•   A statewide trauma centre will deliver best possible mental health outcomes for people who have experienced trauma.
•   A statewide service for people living with mental illness and substance use or addiction will be established to provide integrated treatment, care and support.

A system attuned to promoting inclusion and addressing inequities so that all Victorians may enjoy optimal mental health and wellbeing.

•   Investment in the leadership, coordination and delivery of a statewide approach to prevention and promotion activities.
•   Partnerships with Victoria’s diverse communities to set new expectations of services.
•   ‘Community collectives’ will bring together community leaders and members to promote social connection and inclusion.
•   More mental health workers in rural and regional communities.
•   Anti-stigma programs developed, implemented and evaluated.
•   Improved access to legal protection from mental health discrimination.

Re-established confidence through prioritisation and collaboration across governments and communities and ensuring people with lived experience are leading reform efforts.

•   An independent and statutory Mental Health and Wellbeing Commission which will include Commissioners with lived experience and a Mental Health and Wellbeing Division within the Department of Health.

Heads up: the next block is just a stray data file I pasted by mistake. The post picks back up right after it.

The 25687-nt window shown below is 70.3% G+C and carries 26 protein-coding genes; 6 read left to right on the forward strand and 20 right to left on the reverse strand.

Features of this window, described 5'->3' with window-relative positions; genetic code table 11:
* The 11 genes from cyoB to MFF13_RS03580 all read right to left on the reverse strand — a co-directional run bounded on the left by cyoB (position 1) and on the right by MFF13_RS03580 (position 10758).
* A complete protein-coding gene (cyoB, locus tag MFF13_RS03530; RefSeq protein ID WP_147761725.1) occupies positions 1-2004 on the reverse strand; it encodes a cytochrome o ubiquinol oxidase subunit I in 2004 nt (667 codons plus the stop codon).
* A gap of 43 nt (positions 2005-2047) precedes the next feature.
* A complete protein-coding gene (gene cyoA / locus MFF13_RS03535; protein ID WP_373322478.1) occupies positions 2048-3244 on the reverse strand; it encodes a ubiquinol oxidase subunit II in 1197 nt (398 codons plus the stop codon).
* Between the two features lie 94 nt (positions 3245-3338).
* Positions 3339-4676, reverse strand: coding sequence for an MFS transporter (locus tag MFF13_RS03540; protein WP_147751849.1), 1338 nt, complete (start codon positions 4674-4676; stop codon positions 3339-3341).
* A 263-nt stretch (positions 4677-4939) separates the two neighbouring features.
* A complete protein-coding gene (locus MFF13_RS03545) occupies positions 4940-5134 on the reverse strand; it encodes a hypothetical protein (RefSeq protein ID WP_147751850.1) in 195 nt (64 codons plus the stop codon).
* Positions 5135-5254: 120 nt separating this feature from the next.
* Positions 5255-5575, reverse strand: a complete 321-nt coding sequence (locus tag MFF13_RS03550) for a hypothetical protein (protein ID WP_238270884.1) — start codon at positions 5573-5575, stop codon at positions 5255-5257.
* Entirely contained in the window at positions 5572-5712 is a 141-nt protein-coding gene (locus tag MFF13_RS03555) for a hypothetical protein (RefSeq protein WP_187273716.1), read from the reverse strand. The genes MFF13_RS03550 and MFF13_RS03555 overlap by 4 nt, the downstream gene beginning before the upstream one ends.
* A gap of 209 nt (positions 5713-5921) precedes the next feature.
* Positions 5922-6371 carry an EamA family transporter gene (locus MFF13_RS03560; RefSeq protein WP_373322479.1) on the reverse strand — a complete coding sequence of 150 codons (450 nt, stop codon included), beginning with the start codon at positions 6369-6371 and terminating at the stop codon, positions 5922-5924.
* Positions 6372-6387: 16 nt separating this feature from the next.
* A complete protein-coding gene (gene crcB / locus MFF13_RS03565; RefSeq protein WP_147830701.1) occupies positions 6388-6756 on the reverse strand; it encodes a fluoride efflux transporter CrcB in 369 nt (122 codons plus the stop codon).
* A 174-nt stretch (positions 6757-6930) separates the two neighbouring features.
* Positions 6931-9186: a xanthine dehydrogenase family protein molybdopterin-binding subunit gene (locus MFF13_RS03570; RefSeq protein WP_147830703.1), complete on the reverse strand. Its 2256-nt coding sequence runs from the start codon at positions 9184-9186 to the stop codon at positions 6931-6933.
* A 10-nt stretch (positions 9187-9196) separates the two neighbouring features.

•   Services will be commissioned in new ways to respond to the preferences and expectation of people living with mental illness, families, carers and supporters.
•   A new Suicide Prevention and Response Office.
•   The Commission’s reimagined mental health and wellbeing system will be enshrined in a new legislation – a new Mental Health and Wellbeing Act.

Contemporary and adaptable services that respond to changing expectations, trends and emerging challenges

•   Workforce reforms to build a workforce that is diverse, large enough and with the right skills and experience.
•   Changes and shifts to practices and cultures, ensuring consumers human rights are upheld.
•   A new approach to information management to help collect, use and share information effectively, safely and efficiently.
•   Innovation in treatment, care and support through a dedicated mental health and wellbeing innovation fund, with a strong focus on translational research.
•   All new programs will need to agree to evaluation as part of funding arrangements.

This is a comprehensive program of reform with new, well-funded governance bodies to ensure that the reform is enacted and that the results are satisfactory. If we do this, Victoria will be a world leader, and our most vulnerable Victorians will reap the benefits.

To learn more and read the Final Report visit

First Step featured in the Final Report

First Step contributed in many ways to the Royal Commission over the journey:

-   Commissioners Penny Armytage and Dr Alex Cockram attended a 2.5 hour Zoom ‘visit’ to First Step where they heard from senior staff, a First Step client and the family member of a client.
-   Several First Step clients took place in a face-to-face lived-experience forum